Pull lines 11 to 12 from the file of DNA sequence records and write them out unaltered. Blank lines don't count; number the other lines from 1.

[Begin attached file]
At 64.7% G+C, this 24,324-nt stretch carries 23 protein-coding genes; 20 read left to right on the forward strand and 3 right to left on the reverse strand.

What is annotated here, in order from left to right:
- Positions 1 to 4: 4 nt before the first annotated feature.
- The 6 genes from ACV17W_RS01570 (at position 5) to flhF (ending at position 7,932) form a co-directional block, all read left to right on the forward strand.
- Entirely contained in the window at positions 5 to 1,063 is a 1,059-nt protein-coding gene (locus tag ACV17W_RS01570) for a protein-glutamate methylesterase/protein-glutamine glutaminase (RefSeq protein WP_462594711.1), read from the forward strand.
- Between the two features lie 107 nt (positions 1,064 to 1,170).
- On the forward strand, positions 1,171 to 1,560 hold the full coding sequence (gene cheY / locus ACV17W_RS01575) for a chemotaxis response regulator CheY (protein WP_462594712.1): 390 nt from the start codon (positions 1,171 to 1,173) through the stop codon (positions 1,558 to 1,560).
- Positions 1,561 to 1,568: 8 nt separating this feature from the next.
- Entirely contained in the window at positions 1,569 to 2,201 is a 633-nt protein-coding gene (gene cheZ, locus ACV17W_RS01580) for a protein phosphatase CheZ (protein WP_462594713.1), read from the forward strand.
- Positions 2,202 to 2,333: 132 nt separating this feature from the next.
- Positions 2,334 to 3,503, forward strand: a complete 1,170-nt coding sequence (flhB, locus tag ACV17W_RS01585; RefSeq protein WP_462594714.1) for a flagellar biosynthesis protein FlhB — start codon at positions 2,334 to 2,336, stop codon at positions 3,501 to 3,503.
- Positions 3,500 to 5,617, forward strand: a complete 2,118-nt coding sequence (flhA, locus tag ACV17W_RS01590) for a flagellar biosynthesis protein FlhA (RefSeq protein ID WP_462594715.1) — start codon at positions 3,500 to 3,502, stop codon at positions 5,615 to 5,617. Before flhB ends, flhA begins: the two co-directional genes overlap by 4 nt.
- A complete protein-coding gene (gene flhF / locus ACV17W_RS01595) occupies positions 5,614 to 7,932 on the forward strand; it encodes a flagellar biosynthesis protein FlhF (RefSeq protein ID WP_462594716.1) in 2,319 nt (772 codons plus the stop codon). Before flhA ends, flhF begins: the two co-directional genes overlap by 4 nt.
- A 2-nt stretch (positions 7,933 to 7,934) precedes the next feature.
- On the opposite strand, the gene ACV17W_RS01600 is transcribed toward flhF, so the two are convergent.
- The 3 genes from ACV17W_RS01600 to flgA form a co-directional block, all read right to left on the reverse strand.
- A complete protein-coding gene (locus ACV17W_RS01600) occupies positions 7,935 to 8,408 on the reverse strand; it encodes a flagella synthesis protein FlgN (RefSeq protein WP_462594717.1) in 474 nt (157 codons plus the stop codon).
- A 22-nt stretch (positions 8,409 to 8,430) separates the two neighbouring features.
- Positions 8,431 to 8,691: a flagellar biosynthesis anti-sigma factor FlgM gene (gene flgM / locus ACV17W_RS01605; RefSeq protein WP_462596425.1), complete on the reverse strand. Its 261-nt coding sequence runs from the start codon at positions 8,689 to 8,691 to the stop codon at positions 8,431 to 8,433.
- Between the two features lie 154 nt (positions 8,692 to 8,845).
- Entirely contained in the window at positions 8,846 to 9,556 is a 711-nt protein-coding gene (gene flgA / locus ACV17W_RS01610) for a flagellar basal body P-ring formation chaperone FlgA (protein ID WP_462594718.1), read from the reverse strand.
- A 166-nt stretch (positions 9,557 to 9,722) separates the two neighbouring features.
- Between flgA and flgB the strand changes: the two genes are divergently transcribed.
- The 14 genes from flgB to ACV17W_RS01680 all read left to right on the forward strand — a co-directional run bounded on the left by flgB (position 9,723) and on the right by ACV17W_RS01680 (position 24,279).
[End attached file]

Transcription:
- Positions 2,334 to 3,503, forward strand: a complete 1,170-nt coding sequence (flhB, locus tag ACV17W_RS01585; RefSeq protein WP_462594714.1) for a flagellar biosynthesis protein FlhB — start codon at positions 2,334 to 2,336, stop codon at positions 3,501 to 3,503.
- Positions 3,500 to 5,617, forward strand: a complete 2,118-nt coding sequence (flhA, locus tag ACV17W_RS01590) for a flagellar biosynthesis protein FlhA (RefSeq protein ID WP_462594715.1) — start codon at positions 3,500 to 3,502, stop codon at positions 5,615 to 5,617. Before flhB ends, flhA begins: the two co-directional genes overlap by 4 nt.